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Life Technologies Corporation v. Promega Corporation

137 S. Ct. 734 (2017)

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Life Technologies Corporation v. Promega Corporation

United States Supreme Court

137 S. Ct. 734 (2017)

Facts

Promega Corporation (plaintiff) held an exclusive license to the Tautz patent for a five-component genetic testing tool kit. Life Technologies Corporation (defendant) manufactured genetic test kits. Promega sublicensed Life Technologies to manufacture and sell tool kits using the Tautz patent worldwide in certain law-enforcement fields. Life Technologies made four of the tool-kit components in the United Kingdom, but made the fifth, called the Taq polymerase, in the United States then shipped it to the U.K. for assembly into the kits. Promega sued Life Technologies for supplying the polymerase for kits used in clinical and research markets. Specifically, Promega alleged that supplying the polymerase from the U.S. to the U.K. violated federal patent laws prohibiting supplying all or substantially all of a patented invention’s components from the U.S. for assembly overseas. The jury returned a verdict for Promega, but the trial court granted Life Technologies judgment as a matter of law, reasoning that supplying only one component of a multicomponent invention could not amount to supplying “all or a substantial portion” of the invention under federal patent law. The Federal Circuit reversed and reinstated the jury verdict, finding that supplying one component sufficed if it was important or essential to the invention as a whole, and that the polymerase was a major or main component of the tool kits. Life Technologies appealed.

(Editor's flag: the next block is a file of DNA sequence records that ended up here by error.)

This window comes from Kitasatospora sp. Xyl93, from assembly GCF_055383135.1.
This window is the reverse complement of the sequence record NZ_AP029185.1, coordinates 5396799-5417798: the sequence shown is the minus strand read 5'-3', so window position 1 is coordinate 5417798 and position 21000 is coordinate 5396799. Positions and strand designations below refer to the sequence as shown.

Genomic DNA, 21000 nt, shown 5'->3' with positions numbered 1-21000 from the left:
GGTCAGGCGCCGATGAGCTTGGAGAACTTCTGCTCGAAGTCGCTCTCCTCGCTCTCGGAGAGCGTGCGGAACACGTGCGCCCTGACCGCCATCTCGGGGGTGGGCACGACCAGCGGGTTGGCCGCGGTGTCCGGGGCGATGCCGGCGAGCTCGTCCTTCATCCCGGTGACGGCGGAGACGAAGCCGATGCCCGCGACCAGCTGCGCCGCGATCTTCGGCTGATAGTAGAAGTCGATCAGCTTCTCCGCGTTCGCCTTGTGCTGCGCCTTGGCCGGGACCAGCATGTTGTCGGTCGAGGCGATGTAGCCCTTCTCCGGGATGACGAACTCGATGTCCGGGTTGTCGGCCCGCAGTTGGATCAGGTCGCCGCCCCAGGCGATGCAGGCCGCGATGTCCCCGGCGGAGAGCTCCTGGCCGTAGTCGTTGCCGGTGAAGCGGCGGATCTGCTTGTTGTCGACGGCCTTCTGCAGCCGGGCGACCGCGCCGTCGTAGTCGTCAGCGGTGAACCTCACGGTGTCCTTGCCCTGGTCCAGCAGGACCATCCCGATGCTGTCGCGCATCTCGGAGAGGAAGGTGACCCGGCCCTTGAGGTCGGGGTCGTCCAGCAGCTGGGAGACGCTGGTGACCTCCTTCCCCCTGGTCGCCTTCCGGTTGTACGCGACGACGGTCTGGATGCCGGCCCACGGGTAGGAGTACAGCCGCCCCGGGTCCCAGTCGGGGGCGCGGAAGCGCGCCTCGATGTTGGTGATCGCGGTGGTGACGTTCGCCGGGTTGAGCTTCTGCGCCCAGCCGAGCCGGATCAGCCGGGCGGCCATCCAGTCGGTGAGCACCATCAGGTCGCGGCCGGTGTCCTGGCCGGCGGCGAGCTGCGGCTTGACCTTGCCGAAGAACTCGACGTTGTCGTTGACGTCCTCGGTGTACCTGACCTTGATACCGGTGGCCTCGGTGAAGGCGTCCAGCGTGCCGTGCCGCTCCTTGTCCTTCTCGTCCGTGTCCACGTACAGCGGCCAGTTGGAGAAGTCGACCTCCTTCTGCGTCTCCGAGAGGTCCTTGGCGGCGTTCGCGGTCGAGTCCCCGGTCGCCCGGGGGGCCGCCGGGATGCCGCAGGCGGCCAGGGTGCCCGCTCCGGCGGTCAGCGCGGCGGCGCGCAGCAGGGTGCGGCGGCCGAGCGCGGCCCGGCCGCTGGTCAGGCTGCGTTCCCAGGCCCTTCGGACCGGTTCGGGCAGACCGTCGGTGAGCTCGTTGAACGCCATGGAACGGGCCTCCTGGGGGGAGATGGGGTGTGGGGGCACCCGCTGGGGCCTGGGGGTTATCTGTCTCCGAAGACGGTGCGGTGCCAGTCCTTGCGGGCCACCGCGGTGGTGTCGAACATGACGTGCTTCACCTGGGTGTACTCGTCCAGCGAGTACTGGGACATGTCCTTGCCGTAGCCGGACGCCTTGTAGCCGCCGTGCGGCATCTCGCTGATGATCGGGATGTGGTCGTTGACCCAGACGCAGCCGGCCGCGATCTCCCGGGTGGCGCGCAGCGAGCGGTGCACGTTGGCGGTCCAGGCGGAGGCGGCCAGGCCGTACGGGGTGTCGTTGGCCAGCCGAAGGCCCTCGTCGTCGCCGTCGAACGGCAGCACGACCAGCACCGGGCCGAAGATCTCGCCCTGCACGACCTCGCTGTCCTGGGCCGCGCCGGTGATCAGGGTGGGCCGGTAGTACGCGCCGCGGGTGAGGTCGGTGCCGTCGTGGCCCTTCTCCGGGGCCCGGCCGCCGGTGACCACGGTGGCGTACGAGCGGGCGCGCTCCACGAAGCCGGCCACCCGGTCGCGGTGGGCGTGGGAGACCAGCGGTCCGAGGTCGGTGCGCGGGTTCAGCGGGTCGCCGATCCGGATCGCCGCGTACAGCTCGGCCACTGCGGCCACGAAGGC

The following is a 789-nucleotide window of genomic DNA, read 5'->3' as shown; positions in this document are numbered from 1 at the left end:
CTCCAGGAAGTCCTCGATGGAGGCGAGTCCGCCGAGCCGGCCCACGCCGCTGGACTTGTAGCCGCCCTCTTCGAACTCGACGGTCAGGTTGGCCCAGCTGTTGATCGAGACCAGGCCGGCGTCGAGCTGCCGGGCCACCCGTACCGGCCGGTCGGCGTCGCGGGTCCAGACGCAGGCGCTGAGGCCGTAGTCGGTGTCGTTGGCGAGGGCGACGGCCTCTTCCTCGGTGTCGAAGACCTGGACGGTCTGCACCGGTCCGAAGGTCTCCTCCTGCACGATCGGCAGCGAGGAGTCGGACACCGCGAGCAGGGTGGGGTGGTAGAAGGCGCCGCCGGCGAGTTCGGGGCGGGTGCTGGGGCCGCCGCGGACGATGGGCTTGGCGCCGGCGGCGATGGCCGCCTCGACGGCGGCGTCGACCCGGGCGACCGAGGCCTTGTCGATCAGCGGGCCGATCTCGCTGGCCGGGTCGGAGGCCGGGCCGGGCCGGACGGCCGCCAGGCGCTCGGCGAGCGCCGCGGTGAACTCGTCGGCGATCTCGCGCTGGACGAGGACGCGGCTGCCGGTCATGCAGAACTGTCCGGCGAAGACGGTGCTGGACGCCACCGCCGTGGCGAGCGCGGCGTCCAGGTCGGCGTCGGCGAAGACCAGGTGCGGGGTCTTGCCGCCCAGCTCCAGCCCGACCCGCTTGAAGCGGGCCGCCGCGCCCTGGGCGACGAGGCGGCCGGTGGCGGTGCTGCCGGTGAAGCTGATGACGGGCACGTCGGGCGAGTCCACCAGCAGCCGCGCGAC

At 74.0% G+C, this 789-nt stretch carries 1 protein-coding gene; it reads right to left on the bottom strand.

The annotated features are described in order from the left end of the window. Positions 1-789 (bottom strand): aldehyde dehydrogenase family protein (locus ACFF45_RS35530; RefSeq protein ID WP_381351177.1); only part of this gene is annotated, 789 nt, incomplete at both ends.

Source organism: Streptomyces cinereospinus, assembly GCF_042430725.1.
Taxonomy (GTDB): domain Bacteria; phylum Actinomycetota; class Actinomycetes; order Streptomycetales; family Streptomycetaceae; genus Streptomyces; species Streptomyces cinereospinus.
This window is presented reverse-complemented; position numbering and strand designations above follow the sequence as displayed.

Rule of Law

Issue

Holding and Reasoning (Sotomayor J.)

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